The Covid-19 Vaccine and the Future of In-Person School


Cruz Trevithick, Reporter

After almost a year of living with the world-wide COVID-19 pandemic that has taken hundreds of thousands of lives, we may be finally seeing the light at the end of the tunnel, but how we get there is still very much up for debate. 

The Covid-19 vaccine is still in the early stages of distribution, but many are hopeful that mass vaccination will be the starting point from which we begin a return to normal. Among the hopes hinging on the vaccine, millions of American families are eagerly anticipating a return to in-person learning. 

According to the Washington State Department of Health, vaccinations will be given according to a system of phases. 

Currently, those in Phase IA and IB are eligible to receive the vaccination.

Those included in the 1A Phase of vaccination include high-risk healthcare workers in high care settings, high risk first responders, long-term care facility residents, and all other workers at risk in healthcare settings. 

Phase 1B includes all people 65 years of age and older, as well as, all people 50 or older, living in multi-generational households (homes where individuals from 2 or more generations reside, such as an elder and a grandchild). 

While the distribution plan of ensuring that everyone has the opportunity to be vaccinated is proving challenging, further complicating the efforts is the unfortunate reality that the Covid-19 pandemic has turned into a political issue.

As one might expect, there are many different perspectives, with a variety of implications, when considering the reality ahead.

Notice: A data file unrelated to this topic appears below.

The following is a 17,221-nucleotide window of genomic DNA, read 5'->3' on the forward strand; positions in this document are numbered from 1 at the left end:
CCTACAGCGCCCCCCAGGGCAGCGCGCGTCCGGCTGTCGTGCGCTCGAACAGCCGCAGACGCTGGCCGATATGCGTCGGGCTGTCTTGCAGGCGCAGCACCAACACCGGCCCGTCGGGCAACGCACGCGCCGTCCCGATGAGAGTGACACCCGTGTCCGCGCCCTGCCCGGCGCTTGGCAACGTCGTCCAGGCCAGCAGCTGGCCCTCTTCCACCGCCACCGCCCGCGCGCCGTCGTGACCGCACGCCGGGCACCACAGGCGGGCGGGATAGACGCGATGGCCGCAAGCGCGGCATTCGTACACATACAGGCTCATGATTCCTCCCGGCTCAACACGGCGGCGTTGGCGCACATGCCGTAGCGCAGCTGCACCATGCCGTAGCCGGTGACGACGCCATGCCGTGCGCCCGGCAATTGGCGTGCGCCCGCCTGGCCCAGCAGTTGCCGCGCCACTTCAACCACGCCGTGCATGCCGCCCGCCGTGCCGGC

Dr. Richard Levine, a pediatrician with Skagit Pediatrics, offered his perspective on the COVID-19 pandemic, vaccination, and the long road ahead. 

I believe the vaccine is the best chance we have of keeping ourselves safe and beating this pandemic,” says Dr. Levine. 

Levine has received his first dose of the Covid-19 vaccine, as a health care worker, and says that he has experienced some minor side effects of the vaccine, but still ultimately recommends that when it becomes available for everyone, they should get it.

“For side effects- I had some tenderness in my shoulder for a day or two.  I’ll be getting my second dose in a couple weeks and they say many people feel a little run down- like the flu for a day after the second dose especially.  That said- I would take the risk of that over the risk of COVID disease any day!”

 The implications for local school districts have also presented unique challenges. I sat down with David McKellar, Director of Special Education with Arlington Public Schools, and he shared with me how schools are dealing with this issue.

Sedro-Woolley School District

Reopening schools for in-person learning presents many unique challenges. With so many students in close proximity, and families with a variety of beliefs regarding the dangers and risks associated with the virus, there is a huge burden on schools to make smart decisions to keep everyone safe. 

Much of that risk management comes from ensuring that as many teachers and staff are vaccinated as possible. 

“We are not going to say it’s mandatory, but we prefer that people do,” McKellar says.

The process of vaccinating school district staff is underway for schools all over the country, and Arlington has begun making it available to staff, as recently as two weeks ago.  Staff working with students who are susceptible to bio contact (feeding, diapering, e.t.c)  were selected, as were those staff who operate with a license from the WA State Health Department. This proved difficult but Krissa Kramer, District Nurse, got it approved.   A potential of about 45 staff were vaccinated, with some certain and some classified.